The cost of developing new, successful drugs is soaring, with huge implications for productivity. To address this challenge, the life science sector is investigating new modalities such as peptides and oligonucleotides that could expand the way new drugs can bind to target proteins.
Cyclic peptides, which are small proteins looped together, are promising new modalities that can interact with disease targets that small molecules have so far been unsuccessful in targeting. For a drug to be effective, binding to a target is not enough, it must also be able to cross the cell membrane.
The ability to predict and improve the membrane permeability of cyclic peptides is a key priority for the team at AstraZeneca, who collaborated with researchers at the Hartree Centre to investigate how machine learning could help.
About the project
The work was part of the Innovation Return on Research (IROR) programme, a collaboration between the Science and Technology Facilities Council (STFC) at the Hartree Centre and IBM Research. IROR engages with businesses as partners through projects which validate and shape the capabilities of the digital assets being developed by the programme.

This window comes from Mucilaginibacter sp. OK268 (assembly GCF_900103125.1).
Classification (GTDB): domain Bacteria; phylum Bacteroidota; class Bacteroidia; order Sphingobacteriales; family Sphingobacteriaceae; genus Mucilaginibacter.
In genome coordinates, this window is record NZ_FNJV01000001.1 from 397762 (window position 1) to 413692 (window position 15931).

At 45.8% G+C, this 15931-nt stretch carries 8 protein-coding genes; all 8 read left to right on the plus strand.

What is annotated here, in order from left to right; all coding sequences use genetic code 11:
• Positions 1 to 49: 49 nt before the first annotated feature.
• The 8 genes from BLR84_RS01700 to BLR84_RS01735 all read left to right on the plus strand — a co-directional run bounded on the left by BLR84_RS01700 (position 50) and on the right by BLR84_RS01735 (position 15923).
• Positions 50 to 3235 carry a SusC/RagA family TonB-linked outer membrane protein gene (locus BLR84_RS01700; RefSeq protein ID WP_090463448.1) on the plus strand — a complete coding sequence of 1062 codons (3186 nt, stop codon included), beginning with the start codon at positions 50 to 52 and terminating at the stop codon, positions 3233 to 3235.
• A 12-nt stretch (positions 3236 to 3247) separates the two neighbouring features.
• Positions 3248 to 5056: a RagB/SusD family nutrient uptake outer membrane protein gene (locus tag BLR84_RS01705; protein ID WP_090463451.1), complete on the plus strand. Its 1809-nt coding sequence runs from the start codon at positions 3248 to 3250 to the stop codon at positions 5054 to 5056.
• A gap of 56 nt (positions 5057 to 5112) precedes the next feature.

With AstraZeneca, the team developed computational workflows that blend molecular dynamics, a technique that simulates the movements of atoms and molecules on a supercomputer, with machine learning. They used machine learning techniques (dimensionality reduction and clustering) to identify patterns of movement and study the shapes of the cyclic peptides. This provided an insight into how chemical modifications influence shape and therefore permeability.
They also created user-friendly computational notebooks, allowing domain scientists to access supercomputers and provide computational building blocks such as simulation, visualisation and analysis into a single, interactive user interface.
“Our collaboration with IBM and the Hartree Centre has resulted in new insights into a challenging system and a demonstration of exciting new tools for drug discovery,” said Anders Hogner, Associate Director for Medicinal Chemistry at AstraZeneca.
Impacts of the project
The approach to lead optimisation has the potential to make drugs more permeable or easy to manufacture, saving costs and boosting productivity. This was not possible using the traditional small molecule approach.
Additionally, making computational notebooks accessible on supercomputers helps to democratise computational science, allowing domain scientists easy access to high-performance computational workflows and analytics without the need for specialist high-performance computing expertise.
Top image: Representation of antithrombin thrombin heparin ternary complex. Credit: Getty Images